Excessive reliance on data may lead to a situation akin to how a drunk uses a light pole - more for support than illumination. Media planners and buyers would be doing clients a great disservice if they just stick to published research data when recommending a print media plan. The factors - beyond readership numbers - that ought to be considered are:
In print, it is easy for the reader to just turn the page. While this problem can be partly resolved on TV by various tactics, solving this problem on print requires a strong partnership between the media and creative teams.
Going by circulation and readership alone may lead you astray when it comes to selecting vehicles beyond the visible mainline ones. While selecting smaller, regional or niche publications, cover price can give an indication of the perceived value of the publication among its readers, especially when choosing between two publications with comparable readership or circulation numbers.
Amount of local retail advertising:
One of the most powerful indicators of the strength of a publication (especially dailies) is the amount of local retail advertising it garners. In a situation where the planner or buyer is stuck while choosing between two, the solution is to go for the one with the largest volume of local advertising. Locals know it best!
Client category imperative:
There are certain categories where the usage of print is imperative irrespective of a superior reach/cost efficiency boasted by other media owners. For these categories, print is the media most trusted by the consumers.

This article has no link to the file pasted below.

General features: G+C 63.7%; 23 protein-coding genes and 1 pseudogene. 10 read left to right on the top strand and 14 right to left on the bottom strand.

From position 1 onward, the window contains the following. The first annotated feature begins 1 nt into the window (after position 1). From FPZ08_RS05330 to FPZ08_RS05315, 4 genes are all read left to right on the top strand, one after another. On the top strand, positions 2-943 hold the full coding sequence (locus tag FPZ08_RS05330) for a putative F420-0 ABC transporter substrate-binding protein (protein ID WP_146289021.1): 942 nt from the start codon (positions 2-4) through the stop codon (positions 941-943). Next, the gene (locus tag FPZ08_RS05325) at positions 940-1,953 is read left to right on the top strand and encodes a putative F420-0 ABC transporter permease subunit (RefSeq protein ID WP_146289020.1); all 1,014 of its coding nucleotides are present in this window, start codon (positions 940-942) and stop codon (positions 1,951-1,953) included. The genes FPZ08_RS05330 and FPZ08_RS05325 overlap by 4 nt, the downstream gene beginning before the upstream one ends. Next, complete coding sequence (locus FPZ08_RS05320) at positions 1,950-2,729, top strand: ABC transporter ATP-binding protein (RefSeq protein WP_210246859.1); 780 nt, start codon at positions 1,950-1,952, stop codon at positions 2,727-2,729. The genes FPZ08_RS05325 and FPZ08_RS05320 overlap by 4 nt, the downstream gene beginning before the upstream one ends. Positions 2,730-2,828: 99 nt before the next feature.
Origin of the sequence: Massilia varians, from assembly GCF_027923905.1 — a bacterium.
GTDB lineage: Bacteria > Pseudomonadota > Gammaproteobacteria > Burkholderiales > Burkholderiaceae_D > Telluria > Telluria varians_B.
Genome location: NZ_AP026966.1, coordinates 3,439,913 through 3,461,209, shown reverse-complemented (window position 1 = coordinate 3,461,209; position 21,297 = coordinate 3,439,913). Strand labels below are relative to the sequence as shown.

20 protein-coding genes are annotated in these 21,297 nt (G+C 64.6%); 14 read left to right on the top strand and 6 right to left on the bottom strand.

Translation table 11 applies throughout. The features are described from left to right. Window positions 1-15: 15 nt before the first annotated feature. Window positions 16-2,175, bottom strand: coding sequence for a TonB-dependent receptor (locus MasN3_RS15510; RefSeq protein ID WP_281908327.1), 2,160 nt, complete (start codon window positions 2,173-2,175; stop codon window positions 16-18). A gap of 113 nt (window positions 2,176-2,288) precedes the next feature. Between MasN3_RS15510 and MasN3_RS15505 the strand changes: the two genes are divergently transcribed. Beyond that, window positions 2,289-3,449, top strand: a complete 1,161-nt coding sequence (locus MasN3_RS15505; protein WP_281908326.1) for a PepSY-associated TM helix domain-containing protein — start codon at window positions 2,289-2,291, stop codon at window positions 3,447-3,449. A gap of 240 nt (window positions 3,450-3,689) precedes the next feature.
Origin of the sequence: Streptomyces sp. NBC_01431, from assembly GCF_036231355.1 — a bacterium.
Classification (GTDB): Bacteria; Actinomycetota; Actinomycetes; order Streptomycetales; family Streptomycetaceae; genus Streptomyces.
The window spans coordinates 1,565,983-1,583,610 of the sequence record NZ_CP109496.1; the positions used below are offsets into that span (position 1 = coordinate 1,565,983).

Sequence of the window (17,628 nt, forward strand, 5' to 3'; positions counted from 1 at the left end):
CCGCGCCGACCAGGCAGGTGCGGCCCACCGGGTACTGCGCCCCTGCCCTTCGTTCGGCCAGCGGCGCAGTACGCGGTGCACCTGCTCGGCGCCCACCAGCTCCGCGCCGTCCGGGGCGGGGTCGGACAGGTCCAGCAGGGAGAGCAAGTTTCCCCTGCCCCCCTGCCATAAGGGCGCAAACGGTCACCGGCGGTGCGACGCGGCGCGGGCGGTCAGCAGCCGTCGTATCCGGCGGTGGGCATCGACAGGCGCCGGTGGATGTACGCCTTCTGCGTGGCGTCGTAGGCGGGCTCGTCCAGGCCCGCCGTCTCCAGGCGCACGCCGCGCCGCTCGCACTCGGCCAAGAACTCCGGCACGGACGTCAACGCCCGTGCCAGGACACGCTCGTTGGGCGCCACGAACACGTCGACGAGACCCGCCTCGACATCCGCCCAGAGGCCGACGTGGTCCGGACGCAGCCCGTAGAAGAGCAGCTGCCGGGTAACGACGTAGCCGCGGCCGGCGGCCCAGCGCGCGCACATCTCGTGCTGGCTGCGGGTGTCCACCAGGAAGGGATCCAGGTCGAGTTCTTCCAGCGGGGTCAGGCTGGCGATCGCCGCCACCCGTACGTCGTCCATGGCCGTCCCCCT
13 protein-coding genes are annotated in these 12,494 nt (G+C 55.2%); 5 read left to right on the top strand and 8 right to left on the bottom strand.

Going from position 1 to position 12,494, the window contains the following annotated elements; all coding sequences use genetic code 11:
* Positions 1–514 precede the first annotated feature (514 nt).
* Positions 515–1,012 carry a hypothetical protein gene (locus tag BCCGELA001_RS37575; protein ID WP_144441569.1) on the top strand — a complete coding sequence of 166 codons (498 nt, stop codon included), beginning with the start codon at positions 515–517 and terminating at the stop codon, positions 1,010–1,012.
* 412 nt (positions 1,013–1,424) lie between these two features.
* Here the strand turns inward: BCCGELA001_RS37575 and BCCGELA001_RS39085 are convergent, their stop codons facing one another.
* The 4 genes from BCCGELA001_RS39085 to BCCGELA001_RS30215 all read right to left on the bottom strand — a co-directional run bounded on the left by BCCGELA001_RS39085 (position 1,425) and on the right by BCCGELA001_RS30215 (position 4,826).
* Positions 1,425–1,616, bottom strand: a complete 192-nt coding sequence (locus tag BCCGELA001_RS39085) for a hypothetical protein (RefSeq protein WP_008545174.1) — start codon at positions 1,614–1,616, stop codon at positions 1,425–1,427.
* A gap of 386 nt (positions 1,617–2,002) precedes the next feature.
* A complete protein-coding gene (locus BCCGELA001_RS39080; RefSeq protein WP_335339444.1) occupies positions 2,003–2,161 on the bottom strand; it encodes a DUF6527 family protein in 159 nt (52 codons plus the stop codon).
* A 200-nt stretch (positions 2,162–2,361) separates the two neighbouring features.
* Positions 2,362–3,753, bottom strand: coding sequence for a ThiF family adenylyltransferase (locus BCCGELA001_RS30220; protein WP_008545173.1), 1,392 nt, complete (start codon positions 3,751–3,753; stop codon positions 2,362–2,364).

A quick analysis of other advertisers in a publication, both from within the advertiser's product category and outside will give a fairly good indication of a publication's standing in a market. Large advertisers are safe to use as a quality check since most of them do considerable checks on media vehicles across all their markets by soliciting feedback from their sales force.
Most progressive print media owners today offer solutions beyond just the primary product. These could be in the form of radio, on-ground activation and even outdoor. These diversifications have helped them to not only grow their revenues but also defend their share of the advertising pie. Analyses will show that it is more cost effective to use an integrated solutions approach offered by the print media owner, even if it means settling for the second-largest publication in a market.
(The author is the chief growth officer of Dentsu Media India.)